Welfare impacts of depreciating rupee
Recently, the State Bank of Pakistan readjusted the exchange rate, allowing the rupee to drop against the dollar by 5.21% . The rupee fell from 105.21 in July 2017 to 110.7 on January 1st 2018. This was done in response to the IMF’s persistent suggestions to let the rupee float as per the market conditions to harness the widening trade gap that Pakistan is experiencing.
One may wonder how depreciation of the currency may affect the Pakistani population. Falling value of the rupee would increase the import prices denominated in rupee by the percentage of depreciation, ie, 5.21%. As an immediate impact, unemployment will worsen due to the increased per unit cost. To rationalise costs, some companies may even choose to go for a large-scale workforce redundancy.
The travel and tourism sector accounting for about 7% of GDP is expected to gain from depreciation. Depreciation will increase the demand for handicrafts, restaurant meals and local transport, boosting the income of locals involved in providing goods and services to tourists. An increase in nominal wages by the government is another dimensional impact of depreciation.
However, such sudden changes in exchange rate policies also have wide-ranging impacts on the social wellbeing in terms of equity and justice. On a micro-scale, a hike in the dollar price may translate into higher costs of rents, meal, tuition fee, air travel and the burden of student loan for Pakistani students studying abroad. The higher prices of imported medical equipment will increase the cost of medical treatment for the poor.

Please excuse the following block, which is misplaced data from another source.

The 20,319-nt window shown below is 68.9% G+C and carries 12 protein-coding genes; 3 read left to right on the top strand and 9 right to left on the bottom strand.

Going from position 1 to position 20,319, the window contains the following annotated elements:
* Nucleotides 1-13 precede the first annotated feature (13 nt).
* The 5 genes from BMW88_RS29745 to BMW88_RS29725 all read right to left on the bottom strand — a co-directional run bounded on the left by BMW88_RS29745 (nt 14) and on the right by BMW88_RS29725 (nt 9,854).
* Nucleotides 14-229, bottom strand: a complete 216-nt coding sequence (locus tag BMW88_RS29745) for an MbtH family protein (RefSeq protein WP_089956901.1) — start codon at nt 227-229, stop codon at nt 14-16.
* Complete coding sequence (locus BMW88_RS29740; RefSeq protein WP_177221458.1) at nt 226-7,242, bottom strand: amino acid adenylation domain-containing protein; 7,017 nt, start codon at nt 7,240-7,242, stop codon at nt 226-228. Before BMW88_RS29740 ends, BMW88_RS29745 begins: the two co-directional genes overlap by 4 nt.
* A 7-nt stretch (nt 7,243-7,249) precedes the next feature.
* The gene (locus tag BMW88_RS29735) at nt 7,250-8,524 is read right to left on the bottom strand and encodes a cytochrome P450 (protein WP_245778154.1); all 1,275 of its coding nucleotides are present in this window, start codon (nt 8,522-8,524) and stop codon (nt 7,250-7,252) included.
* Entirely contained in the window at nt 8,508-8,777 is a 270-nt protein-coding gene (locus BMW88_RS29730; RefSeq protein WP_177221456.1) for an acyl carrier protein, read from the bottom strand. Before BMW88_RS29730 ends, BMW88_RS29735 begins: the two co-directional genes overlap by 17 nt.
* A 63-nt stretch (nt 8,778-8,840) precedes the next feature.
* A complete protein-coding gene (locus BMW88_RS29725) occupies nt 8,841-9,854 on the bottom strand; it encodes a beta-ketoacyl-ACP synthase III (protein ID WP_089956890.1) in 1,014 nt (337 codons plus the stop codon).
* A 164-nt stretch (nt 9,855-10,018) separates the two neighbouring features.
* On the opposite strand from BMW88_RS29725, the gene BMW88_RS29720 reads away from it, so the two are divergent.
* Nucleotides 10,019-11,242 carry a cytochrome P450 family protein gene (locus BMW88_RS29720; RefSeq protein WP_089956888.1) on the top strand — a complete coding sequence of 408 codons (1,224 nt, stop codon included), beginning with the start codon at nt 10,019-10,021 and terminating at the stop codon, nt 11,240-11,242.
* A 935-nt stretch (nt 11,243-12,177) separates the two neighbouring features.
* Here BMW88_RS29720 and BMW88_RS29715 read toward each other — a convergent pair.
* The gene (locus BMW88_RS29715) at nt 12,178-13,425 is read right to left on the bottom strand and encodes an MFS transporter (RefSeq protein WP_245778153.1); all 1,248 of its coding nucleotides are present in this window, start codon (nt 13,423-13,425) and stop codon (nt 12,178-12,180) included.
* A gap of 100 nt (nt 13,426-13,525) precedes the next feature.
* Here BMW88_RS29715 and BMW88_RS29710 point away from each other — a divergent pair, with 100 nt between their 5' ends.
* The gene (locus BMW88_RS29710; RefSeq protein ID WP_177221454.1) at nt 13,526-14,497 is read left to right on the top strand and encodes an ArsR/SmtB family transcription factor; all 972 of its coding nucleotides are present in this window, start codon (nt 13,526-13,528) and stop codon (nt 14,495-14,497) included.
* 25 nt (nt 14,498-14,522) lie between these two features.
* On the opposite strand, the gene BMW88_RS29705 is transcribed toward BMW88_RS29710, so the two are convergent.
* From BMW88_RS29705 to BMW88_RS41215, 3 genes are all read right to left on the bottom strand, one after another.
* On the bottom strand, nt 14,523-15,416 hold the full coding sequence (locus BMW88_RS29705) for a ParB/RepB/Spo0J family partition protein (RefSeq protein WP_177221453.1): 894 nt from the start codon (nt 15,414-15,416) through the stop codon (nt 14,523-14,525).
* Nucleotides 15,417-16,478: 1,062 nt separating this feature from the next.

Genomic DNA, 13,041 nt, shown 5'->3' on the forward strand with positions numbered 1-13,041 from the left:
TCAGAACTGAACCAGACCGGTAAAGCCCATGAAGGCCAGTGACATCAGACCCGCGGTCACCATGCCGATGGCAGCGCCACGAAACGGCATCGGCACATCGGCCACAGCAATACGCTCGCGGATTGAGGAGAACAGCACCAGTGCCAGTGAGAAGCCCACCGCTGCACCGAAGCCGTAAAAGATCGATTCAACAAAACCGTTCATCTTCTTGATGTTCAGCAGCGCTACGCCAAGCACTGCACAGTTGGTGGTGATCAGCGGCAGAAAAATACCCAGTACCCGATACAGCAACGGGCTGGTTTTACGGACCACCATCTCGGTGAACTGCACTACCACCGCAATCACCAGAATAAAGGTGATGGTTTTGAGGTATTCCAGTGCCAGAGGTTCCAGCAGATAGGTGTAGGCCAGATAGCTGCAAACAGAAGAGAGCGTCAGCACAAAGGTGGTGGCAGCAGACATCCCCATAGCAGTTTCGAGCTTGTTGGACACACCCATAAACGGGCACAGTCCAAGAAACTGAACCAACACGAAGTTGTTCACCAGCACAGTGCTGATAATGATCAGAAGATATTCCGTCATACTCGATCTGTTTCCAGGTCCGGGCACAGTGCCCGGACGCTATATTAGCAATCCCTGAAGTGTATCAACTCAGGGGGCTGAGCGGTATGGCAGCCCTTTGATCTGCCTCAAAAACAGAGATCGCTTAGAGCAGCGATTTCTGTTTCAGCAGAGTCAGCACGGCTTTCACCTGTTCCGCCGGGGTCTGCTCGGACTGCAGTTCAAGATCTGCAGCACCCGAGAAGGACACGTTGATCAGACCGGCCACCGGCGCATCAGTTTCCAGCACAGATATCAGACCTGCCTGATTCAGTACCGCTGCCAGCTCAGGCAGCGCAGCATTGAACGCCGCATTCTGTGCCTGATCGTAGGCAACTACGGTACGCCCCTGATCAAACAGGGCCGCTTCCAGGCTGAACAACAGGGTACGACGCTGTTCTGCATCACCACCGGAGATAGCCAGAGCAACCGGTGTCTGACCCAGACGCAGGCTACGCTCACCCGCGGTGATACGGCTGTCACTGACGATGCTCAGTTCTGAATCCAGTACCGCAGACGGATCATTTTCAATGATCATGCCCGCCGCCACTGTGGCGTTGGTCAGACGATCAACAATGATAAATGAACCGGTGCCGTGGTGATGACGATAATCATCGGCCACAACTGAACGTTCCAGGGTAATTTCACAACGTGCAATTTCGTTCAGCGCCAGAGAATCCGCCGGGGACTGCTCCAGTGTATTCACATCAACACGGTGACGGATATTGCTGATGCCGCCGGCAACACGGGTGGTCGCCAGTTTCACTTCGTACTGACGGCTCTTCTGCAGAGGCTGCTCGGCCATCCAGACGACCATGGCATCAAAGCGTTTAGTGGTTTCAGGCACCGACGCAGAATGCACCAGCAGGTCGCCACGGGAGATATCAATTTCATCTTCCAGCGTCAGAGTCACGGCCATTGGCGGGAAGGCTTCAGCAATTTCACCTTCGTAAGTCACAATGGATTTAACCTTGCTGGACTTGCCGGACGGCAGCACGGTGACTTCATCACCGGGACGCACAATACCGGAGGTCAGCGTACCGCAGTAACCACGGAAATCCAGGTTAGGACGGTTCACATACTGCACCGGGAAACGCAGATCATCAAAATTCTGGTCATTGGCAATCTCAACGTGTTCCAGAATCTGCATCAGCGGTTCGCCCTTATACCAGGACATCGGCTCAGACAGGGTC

The net impact of rupee depreciation is different for different purchases and for men and women. Women get less benefit than men because women are often involved in the agriculture sector and will have to face higher costs of transport, fertiliser and other imported inputs. This in turn increases the food prices which again may hurt the women more than the men, as they are responsible for feeding the family within the household.
The real estate sector has a tendency to experience a boom with the rupee depreciation if foreign investments increase. Expats will find it cheaper to invest in real estate in Pakistan which will encourage the dollar inflow to the country. The depreciation would provide a psychological boost to both expatriates and developers. Developers will concentrate on their marketing efforts to attract more non-resident Pakistanis who will then enjoy the rupee depreciation and invest in real estate in order to enjoy better appreciation in the long term.
Nevertheless, the falling rupee will also increase the project cost and time frame followed by increased prices of necessary raw material, transport, labour wages, engineers, outsourced services in the form of design consultancy, architects, import of construction equipment, etc. Since a major portion of the labour force is employed in the real estate sector, a declining demand for property due to depreciation will not only affect the economy, but also the labour market.
There is a need for offsetting measures to protect some vulnerable groups, to implement the desired policy and to target the vulnerable segments of society either by giving temporary and well-targeted subsidies, or, through adjustment of the tax component in such a way that it enables more gradual pass-through of the exchange rate related in key commodity prices or via a differentiated wage policy in the formal sector. In this regard the following policy options are worth considering.
A tight fiscal position is necessary to control the increase in aggregate demand and the unnecessary increase in inflation which hits the poor more than the rich. The government needs to keep the food prices fixed through an economy wide price control, so that the poor segment of society may not be worse off in terms of increased spending on basic necessities of life. The policy that the government can use to support the vulnerable groups is to raise the income supplement, ie, to increase the income transfer to the poor population, those who are poor before the depreciation and those who became poor after the depreciation because of an increase in food prices.
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The opinions expressed in this article are the author's own and do not necessarily reflect the viewpoint or stance of SDPI.